I Bet It's Freezing Cold on Paradise

Posted by Ryan Jerz on Tuesday February 10, 2015.

It’s getting a little bit, um, real-er. Almost a year after first posting about my insane, next-to-impossible goal of eventually ascending Denali, I am taking a legitimate step toward it.

I mostly focused on the physical aspects of being able to climb a serious, major mountain when I wrote that. And the physical aspects of being able to do that are no joke. I still don’t know if I’m there, despite some decent training over the past several years. I just feel like you (well, I) can never feel ready to tackle something that enormous. So that continues.

However, as the physical training continues, another part that is utterly crucial to being able to achieve this comes from the area of knowledge and actual skills while on the mountain—skills that can help you and your team survive in the cold, on (or in) a glacier, or on the side of an unforgiving mountain face. These are the actual mountaineering skills. Presently, I have virtually none of them.

In order to acquire some of those skills, I have signed up to do a seminar on Mt. Rainier in July. In addition to a summit attempt, there are a couple of days working on glacier travel and rescue skills. Successful completion of the seminar qualifies me to use the same guide service for a trip to Denali.

While that trip to Denali is what I am looking toward, I can’t help but be completely engulfed in this upcoming trip to Rainier. The list of required gear is pretty staggering for someone who has no experience in this. I started picking up things last year as I began to think about backpacking in general, and there is a lot of crossover, but there are some specific things that the average backpacker has no use for. That’s where the list really extends.

With some small exceptions, I am pretty well outfitted now. I have had some incredibly generous friends help me out some of the gear, and months of scouring websites to obsess over exactly which fleece jacket I would use as a lightweight insulation layer and finding the right sales and discounts have paid off. I don’t have any idea how someone comes into all this stuff without being stressed about whether you made the right choice here or there and whether you saved enough money to justify the purchase. I have worried about it almost constantly.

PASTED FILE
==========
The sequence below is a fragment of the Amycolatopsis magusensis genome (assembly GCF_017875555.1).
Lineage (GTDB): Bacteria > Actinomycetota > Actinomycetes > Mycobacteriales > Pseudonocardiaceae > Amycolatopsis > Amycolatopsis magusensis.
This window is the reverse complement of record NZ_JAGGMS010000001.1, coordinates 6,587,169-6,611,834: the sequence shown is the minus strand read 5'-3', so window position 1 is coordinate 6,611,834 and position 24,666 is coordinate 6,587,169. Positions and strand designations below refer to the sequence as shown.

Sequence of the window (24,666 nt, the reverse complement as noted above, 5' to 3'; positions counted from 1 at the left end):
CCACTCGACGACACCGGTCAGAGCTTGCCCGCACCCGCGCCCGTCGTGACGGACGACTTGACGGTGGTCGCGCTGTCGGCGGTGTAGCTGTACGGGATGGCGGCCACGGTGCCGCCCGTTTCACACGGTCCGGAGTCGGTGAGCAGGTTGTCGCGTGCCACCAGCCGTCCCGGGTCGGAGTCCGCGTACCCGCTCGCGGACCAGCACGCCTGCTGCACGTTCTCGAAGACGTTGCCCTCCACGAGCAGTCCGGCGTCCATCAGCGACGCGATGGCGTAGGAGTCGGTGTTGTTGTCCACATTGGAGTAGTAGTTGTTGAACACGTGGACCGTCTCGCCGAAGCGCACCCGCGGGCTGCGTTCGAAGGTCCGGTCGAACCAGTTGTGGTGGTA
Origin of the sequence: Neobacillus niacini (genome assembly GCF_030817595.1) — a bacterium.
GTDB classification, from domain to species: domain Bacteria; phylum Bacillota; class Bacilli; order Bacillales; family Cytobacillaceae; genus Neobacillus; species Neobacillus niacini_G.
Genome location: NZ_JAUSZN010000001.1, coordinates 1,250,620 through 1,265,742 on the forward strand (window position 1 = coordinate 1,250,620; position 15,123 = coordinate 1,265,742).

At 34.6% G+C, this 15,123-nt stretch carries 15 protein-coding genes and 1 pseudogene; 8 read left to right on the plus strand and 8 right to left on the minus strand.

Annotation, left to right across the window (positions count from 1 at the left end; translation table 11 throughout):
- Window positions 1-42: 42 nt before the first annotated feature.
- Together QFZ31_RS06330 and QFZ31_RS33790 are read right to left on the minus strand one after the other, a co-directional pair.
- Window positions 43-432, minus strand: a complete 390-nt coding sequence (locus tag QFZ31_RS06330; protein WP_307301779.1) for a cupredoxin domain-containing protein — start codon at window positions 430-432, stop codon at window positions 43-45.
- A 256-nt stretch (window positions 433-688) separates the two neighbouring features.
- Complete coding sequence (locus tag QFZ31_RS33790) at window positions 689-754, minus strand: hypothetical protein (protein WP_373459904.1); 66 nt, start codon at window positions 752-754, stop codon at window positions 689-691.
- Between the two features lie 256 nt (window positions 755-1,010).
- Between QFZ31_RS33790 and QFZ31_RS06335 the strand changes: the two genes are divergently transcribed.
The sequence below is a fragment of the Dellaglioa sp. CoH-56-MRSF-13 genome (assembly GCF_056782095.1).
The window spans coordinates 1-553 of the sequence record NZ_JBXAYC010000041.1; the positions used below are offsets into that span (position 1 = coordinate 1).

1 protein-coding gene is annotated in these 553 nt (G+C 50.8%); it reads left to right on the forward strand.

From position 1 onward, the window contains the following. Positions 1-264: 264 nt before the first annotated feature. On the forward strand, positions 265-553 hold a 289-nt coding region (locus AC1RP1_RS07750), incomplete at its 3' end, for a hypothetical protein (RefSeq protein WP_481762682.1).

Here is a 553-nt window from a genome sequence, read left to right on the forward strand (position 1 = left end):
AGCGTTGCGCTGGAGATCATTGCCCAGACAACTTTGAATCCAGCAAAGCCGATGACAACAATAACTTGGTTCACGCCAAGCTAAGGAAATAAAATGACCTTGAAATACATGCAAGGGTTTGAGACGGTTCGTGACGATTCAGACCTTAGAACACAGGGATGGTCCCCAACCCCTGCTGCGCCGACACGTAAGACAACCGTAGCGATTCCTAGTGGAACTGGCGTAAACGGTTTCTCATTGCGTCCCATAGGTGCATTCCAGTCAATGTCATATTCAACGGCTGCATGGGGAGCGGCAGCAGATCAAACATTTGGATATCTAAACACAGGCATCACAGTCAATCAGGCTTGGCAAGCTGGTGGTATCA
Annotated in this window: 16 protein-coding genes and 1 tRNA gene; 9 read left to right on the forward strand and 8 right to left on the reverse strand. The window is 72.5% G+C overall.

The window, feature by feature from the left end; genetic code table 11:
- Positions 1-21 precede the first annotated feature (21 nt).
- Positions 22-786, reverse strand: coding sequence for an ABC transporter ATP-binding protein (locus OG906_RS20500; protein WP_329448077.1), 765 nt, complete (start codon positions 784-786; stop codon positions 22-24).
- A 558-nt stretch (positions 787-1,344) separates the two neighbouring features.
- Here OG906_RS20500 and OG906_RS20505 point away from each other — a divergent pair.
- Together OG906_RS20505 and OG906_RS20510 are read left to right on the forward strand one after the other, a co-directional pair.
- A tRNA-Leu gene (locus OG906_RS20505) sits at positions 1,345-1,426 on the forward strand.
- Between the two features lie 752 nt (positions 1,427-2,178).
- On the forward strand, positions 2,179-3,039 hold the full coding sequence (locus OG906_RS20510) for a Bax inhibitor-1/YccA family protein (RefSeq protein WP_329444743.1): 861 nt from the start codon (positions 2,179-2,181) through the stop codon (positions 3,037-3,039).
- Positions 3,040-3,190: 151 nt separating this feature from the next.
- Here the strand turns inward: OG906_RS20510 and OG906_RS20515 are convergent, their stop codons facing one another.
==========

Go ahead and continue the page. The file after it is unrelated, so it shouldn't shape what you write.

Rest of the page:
Upon acquiring the necessary gear, testing is important. Learning how to properly dress to avoid the problems of being too hot or cold is an easy one that just takes time. Ensuring that some of the more technical equipment I have will work well and I’ll know what the hell I’m doing with it is a bit tougher. It’s easy enough to get out on a Saturday morning to try some things out. It’s much more difficult to take an entire weekend and hike into the backcountry to test out some overnight gear when you’re essentially going to be by yourself and in potentially dangerous conditions. Heck, even getting to some places where it’s possible to use some of the equipment (crampons, ice axe) in a meaningful way hasn’t been easy with the light winter we’ve had.

My best attempt at this so far has been to hike from the Galena Creek Regional Park area up the Jones Creek/Whites Creek Loop. I jut off to Church’s Pond and have gone beyond that point with snowshoes. My limitation has been the length of day. So far, they aren’t quite long enough to make my way up to Mount Rose, which has been the goal. I have been able to try out some of the snow gear, which has worked well. I’ve also been forced to wear substantial clothing. Like an idiot, the one time I brought my stove for a hot lunch, I forgot matches. So, I simply ate a Top Ramen pack dry and made my way back.

A trip or two this spring with some overnights (Shasta, anyone?) would be ideal. There are a few really intriguing hikes around here that would require some steep climbs with a full pack, which I’d love to take on as part of the regimen. And now with us finally getting a bit of snow around here, maybe I’ll have the opportunity to try out some of the snow equipment I have.

Overall, this venture has been going really well and has been a lot of fun. Rainier will be a great challenge. I just wish I wasn’t waiting another five months.

Ryan JerzRyan Jerz is an all-around good guy who wants people to eventually refer to him as "that dude who climbs mountains."